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Chicago Agrees To Make Red Light Camera System Barely Less Corrupt By Increasing Grace Period By 0.2 Seconds
It's been well-established at this point that red light cameras, those devices that issue tickets and blinding lights to drivers not stopping on red, have always been less about safety and more about the revenue produced by the tickets. That really should be enough a story of corruption for anyone to cast a wary eye at cities implementing these cameras, but you really have to admire the brazen committment to corruption the city of Chicago displayed when initially contracting with the company Redflex for its camera system. The CEO for Redflex was brought up on federal charges for bribing city officials, including offering some condos and cars, because why mess around? Yet, even once we move past the corrupt manner the cameras were put in place, Chicago saw tons of its tickets tossed by a judge who noted that the city wasn't even following its own rules for due process on those tickets. Furthermore, the cameras were set to have a "grace period," the buffer time for which a driver could run a red light and still not be ticketed, of .1 seconds, even as other major cities' grace periods were three times that, and it was laughably clear how this system was designed entirely to bring in city revenue.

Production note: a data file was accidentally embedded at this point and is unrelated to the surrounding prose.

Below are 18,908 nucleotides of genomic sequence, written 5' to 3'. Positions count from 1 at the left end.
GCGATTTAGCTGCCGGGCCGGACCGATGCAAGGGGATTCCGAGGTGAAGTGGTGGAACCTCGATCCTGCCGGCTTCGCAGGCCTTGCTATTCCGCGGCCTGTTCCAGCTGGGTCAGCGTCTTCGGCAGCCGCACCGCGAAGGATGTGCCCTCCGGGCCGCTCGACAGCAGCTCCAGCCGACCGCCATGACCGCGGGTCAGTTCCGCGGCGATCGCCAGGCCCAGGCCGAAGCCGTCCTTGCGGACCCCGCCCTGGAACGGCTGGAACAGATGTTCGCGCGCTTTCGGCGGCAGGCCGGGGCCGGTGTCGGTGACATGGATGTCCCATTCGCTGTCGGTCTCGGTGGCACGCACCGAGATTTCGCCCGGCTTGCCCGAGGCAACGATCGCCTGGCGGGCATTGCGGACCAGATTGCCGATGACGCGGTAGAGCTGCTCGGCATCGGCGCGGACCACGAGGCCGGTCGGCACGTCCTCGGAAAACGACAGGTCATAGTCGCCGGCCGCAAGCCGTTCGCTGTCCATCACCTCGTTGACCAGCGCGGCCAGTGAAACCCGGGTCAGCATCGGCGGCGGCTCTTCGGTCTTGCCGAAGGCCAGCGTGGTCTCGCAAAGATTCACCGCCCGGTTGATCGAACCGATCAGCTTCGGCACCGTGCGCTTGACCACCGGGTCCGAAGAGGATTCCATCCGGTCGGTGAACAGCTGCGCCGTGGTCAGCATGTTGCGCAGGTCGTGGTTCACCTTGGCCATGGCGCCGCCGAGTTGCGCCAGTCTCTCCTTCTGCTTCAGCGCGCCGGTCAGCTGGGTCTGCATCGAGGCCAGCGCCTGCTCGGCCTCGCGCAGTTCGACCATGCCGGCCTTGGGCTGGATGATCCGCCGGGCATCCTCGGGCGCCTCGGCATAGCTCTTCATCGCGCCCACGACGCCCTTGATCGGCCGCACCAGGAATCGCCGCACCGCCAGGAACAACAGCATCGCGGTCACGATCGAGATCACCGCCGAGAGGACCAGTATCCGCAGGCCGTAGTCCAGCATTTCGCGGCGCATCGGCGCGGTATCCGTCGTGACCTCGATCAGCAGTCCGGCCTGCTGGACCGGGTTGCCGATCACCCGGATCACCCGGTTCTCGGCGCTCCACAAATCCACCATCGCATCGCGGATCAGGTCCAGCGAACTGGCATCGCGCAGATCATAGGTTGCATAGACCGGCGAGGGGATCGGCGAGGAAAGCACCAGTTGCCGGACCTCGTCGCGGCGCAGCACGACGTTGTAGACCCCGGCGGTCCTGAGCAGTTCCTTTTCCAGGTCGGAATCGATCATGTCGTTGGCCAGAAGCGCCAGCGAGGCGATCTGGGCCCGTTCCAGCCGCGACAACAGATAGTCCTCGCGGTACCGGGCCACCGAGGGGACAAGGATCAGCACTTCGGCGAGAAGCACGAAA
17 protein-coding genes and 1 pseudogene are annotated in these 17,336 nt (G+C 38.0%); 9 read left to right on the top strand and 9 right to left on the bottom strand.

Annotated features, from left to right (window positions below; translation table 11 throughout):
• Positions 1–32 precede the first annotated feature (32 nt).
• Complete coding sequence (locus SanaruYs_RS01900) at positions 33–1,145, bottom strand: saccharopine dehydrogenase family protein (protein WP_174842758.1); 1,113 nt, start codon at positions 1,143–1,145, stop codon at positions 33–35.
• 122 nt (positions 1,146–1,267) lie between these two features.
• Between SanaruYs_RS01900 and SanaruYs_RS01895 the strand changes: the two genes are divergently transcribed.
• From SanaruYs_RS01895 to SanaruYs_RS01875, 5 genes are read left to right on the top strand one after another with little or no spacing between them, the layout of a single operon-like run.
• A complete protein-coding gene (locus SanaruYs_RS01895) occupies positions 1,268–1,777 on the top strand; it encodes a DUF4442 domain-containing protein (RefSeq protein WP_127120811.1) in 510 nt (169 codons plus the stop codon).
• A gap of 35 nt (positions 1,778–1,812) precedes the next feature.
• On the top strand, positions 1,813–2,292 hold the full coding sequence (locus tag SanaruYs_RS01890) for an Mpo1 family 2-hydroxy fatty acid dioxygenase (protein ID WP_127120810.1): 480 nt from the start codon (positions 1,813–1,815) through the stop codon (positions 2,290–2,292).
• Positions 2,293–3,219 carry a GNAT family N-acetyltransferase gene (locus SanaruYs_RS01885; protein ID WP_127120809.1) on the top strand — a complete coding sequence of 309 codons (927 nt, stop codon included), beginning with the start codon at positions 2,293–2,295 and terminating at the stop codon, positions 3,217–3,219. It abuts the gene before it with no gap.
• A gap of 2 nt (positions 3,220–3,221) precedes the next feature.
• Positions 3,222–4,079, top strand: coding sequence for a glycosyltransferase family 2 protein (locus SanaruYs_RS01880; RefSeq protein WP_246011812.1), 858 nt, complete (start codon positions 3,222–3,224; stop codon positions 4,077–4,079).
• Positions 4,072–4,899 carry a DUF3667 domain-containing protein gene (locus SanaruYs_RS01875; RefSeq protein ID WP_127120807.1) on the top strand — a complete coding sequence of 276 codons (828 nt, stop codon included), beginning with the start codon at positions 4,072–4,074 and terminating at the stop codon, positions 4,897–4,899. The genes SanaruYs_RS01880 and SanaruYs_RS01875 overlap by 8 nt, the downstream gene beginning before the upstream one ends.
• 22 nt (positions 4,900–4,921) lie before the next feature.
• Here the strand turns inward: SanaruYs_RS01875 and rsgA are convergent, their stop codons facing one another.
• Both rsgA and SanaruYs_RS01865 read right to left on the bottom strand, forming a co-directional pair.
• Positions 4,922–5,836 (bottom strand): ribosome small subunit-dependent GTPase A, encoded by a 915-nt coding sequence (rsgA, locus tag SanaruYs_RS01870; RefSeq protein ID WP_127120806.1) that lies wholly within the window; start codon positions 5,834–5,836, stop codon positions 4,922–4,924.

Well, rejoice Chicagoans, because the city has been dragged into extending that grace period to the .3 seconds shared by other major cities, making the whole thing barely less nauseating.
Under the new policy, which was announced Monday, the grace period for Chicago’s red lights will move from 0.1 seconds to 0.3 seconds. This will bring the Windy City in line with other Americans metropolises, including New York City and Philadelphia. In a statement, the city agency said that this increase would “maintain the safety benefits of the program while ensuring the program’s fairness.”
Except it really doesn't. This is the same system, no longer operated by Redflex due to the company's corrupt practices, but still born of that same corruption and forever tainted by it. Unaddressed thus far are the city's failings in due process, nevermind any valid analysis showing a safety benefit to any of this. Instead, the city has basically agreed to collect slightly less revenue in its traffic camera revenue program. This, by the way, is the city with the largest red light camera program in the nation. So... yay?
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